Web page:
What’s new and noteworthy in WordPress?18 July 2018
Anchor Text in a nutshell3 August 2018
On June 20, 2018, a vote took place in the JURI committee of the European Parliament regarding introduction of anti-piracy filters and so-called “Link tax” . This is an idea of some MEPs regarding copyright enhancement within the EU.
Most of us now hear about this initiative, despite the fact that it already has a few years. Link tax is not new at all. It was first proposed in 2016, also in the context of copyright. Some countries even tried to introduce a own tax version , but the consequences were not satisfactory. The tax on links, however, is not related to the fact that from now on you will have to enter fees for each inserted link .
This change applies mainly to pages involving the exchange of content, and search engines. They would have to pay small fees for showing eg headlines or titles of newspaper articles to organizations like Organization for collective management of copyright or related rights. These fees do not apply to ordinary internet users. By linking to the website, therefore, we do not risk fining in the light of this law. The misleading name of this phenomenon has misled many people. Inserting links to the customer’s site should also not be penalized. Some sources indicate that it is enough to obtain a written consent from the commissioner that it allows you to distribute links to your website on the internet. Such consent may be needed if the proposed project is officially voted down.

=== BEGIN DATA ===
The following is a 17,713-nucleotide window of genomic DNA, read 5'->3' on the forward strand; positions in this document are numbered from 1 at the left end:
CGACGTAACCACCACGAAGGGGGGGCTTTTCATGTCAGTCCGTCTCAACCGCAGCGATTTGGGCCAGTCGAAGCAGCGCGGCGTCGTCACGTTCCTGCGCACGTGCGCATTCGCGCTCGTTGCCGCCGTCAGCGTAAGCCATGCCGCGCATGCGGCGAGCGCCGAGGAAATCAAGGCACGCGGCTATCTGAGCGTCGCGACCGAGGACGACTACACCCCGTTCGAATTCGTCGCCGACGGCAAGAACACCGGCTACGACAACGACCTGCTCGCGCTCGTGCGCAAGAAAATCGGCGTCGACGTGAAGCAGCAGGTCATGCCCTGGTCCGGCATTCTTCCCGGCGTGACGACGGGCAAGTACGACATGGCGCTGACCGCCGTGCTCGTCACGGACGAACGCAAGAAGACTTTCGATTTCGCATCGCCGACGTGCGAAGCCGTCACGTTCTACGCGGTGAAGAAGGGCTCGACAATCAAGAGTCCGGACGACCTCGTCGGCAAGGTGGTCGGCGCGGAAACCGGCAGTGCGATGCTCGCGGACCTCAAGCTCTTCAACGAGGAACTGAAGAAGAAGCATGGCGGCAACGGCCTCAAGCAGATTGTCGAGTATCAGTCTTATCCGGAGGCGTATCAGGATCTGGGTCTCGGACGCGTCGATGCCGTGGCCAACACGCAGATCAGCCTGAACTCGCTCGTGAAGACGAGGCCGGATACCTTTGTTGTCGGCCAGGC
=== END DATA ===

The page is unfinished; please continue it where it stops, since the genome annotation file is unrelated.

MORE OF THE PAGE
Changes in copyright also apply to the introduction of anti-piracy filters . If this project comes into effect, forum administrators and blog owners, and any other platforms that allow users to make their content public, will have to implement anti-piracy filters: automatic or manual. In both cases, the issue of freedom of expression on the internet may be limited. It is not uncommon for an automatic filter to be overeager and to delete or block content that is essentially harmless. In the case of large websites, the implementation of the moderators’ staff responsible for detecting and removing harmful content may prove to be too expensive and time-consuming.
The amendment to the law seems to be dictated by the needs of copyright owners: content publishers. At present, extensive activities are underway to draft amendments withdraw . Particularly controversial are articles 11 and 13 , which in turn refer specifically to the tax on links and anti-piracy filters.
The consequences for positioners can be multiple. First of all, they would have to re-evaluate the effectiveness of links from guest entries, sponsored articles or other links from some types of sites. If they themselves position a page with press releases, they would have to reckon with the decline in readership . There may also be other difficulties when carrying out a link building campaign in the form of stringent rigor on websites that allow free expression of opinions. You should also take into account position fluctuations that may result from the disappearance of some subpages from the search results.
At the moment, however, these are only only forecasts . We will have to face the actual state of affairs if the law comes into force. For now, everything indicates it.
On July 5, the revision design in its current form has been discontinued . The next debate on what the law should look like will take place in September. So temporarily, we do not have to worry about changes. However, the spectrum of tax on links and expected impediments still exists – it is only deferred in time .